The paper addresses the multifaceted quality of ethnicity in the Jewish population of Israel by probing into the ethnic categories and their subjective meaning. The analyses utilise data collected during 2015–2016 on a representative sample of Israelis age 15 and older, as part of the seventh and eighth rounds of the European Social Survey (ESS). Hypotheses are developed concerning the relationship between demographically based ethnic origin and national identity, as well as the effect of ethnically mixed marriages on ethnic and national identities. The analyses reveal a strong preference among Jews in Israel to portray their ancestry in inclusive national categories–Israeli and Jewish–rather than more particularistic, ethno-cultural, categories (e.g. Mizrahim, Moroccan, Ashkenazim, Polish, etc). Yet, whether Israeli or Jewish receives primacy differs by migration generation, socioeconomic standing, religion, and political dispositions. While the findings clearly add to our understanding of Israeli society, they are also telling with regard to immigrant societies more generally. First, they reveal a multi-layered structure of ethnic identification. Second, they suggest that ethnic identities are quite resistant to change. Third, ethnically mixed marriages appear to erode ethnic identities and are likely to replace them with national identities.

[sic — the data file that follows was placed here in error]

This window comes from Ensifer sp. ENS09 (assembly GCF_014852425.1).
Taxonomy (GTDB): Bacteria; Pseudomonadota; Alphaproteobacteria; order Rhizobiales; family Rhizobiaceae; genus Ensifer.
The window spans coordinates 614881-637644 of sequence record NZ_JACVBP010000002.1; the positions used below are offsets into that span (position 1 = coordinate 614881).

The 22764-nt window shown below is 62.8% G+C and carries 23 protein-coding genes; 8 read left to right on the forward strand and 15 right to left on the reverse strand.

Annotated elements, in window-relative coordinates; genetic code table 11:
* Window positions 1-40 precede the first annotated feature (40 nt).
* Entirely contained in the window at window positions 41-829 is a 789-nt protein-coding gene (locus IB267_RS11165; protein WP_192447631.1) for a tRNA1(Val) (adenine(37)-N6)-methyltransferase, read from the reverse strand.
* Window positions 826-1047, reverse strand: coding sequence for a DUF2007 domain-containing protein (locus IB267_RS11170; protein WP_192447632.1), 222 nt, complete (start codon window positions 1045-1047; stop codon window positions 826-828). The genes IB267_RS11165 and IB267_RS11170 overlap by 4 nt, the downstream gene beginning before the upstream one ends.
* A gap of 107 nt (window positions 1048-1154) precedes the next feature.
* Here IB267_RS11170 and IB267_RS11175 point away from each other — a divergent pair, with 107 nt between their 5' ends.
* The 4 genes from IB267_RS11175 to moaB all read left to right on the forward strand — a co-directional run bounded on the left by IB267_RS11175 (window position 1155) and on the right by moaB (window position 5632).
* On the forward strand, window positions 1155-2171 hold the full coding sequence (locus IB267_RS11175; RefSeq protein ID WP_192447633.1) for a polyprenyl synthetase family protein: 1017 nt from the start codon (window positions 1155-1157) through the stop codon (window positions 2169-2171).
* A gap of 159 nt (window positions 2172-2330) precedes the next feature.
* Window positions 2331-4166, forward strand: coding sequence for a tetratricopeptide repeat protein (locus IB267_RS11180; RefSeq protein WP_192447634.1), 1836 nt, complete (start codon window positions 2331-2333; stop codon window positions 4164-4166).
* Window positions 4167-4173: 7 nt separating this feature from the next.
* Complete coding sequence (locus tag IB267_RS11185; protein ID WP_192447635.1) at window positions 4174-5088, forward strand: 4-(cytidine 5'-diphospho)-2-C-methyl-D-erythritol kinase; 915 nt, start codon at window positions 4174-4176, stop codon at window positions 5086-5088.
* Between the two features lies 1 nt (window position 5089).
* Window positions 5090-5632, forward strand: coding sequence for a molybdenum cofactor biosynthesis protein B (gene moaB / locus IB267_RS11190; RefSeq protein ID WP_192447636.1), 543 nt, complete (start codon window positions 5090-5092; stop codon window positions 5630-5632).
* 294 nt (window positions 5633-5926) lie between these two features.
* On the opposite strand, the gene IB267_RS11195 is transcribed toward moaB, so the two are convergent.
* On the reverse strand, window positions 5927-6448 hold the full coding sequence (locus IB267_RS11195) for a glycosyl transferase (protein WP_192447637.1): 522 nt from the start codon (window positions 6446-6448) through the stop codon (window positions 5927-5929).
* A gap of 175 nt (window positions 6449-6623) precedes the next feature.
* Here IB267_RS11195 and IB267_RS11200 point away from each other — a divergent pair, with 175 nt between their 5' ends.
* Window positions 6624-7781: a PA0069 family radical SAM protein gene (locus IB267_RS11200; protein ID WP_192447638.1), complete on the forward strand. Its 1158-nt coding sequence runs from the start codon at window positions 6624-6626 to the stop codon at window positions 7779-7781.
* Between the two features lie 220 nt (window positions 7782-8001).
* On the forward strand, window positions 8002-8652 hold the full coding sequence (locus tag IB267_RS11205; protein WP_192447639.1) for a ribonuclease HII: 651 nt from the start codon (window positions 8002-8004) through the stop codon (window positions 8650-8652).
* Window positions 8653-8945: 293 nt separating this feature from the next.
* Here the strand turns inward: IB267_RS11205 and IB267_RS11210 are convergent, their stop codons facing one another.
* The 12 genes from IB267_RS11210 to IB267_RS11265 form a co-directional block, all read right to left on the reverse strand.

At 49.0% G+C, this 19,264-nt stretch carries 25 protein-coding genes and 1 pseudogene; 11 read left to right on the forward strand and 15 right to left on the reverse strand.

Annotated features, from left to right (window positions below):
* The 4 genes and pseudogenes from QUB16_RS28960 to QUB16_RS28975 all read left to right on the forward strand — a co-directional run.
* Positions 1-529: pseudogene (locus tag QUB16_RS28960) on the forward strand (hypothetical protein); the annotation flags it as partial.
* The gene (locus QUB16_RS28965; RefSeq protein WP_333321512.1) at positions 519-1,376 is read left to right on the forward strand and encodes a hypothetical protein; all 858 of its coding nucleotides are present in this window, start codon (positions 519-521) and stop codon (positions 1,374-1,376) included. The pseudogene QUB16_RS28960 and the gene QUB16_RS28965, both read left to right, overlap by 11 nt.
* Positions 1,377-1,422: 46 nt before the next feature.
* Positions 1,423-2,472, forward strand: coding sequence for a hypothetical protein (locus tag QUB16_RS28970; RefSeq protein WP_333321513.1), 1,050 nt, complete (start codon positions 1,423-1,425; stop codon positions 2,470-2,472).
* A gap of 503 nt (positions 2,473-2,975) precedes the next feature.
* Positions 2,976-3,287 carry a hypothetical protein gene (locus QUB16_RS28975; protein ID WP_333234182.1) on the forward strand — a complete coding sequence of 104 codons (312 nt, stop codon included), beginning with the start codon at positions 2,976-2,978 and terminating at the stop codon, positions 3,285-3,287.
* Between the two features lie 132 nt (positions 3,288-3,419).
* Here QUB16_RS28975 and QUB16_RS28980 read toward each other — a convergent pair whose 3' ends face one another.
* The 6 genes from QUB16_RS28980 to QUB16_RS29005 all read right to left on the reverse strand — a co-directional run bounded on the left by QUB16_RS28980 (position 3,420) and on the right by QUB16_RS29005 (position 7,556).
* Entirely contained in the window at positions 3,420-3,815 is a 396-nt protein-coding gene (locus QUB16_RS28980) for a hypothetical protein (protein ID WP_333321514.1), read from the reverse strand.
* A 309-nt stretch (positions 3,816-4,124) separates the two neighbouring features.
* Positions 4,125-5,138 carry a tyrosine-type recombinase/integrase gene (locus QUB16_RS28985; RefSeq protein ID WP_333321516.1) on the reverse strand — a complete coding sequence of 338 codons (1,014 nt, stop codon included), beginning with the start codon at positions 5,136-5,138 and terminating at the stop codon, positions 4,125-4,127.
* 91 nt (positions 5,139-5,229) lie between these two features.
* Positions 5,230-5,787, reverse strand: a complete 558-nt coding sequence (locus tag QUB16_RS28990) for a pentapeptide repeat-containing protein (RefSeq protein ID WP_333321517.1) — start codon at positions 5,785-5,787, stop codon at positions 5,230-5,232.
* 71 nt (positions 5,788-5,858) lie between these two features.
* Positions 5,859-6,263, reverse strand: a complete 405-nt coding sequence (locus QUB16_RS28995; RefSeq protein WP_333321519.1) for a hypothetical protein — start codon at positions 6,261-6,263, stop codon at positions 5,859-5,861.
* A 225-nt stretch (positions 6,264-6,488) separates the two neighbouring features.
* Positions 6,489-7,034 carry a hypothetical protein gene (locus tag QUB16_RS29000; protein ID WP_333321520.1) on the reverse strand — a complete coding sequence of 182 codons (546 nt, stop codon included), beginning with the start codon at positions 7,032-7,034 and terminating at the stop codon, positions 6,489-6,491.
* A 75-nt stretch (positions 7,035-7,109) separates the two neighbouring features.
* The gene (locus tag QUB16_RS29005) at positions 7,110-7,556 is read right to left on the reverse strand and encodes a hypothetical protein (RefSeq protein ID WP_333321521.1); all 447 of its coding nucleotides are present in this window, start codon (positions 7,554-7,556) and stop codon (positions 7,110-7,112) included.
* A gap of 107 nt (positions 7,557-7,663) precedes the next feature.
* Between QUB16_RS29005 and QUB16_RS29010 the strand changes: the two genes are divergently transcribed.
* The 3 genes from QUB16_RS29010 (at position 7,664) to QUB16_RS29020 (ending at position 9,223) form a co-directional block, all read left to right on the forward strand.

- European Social Survey
- ethnic identity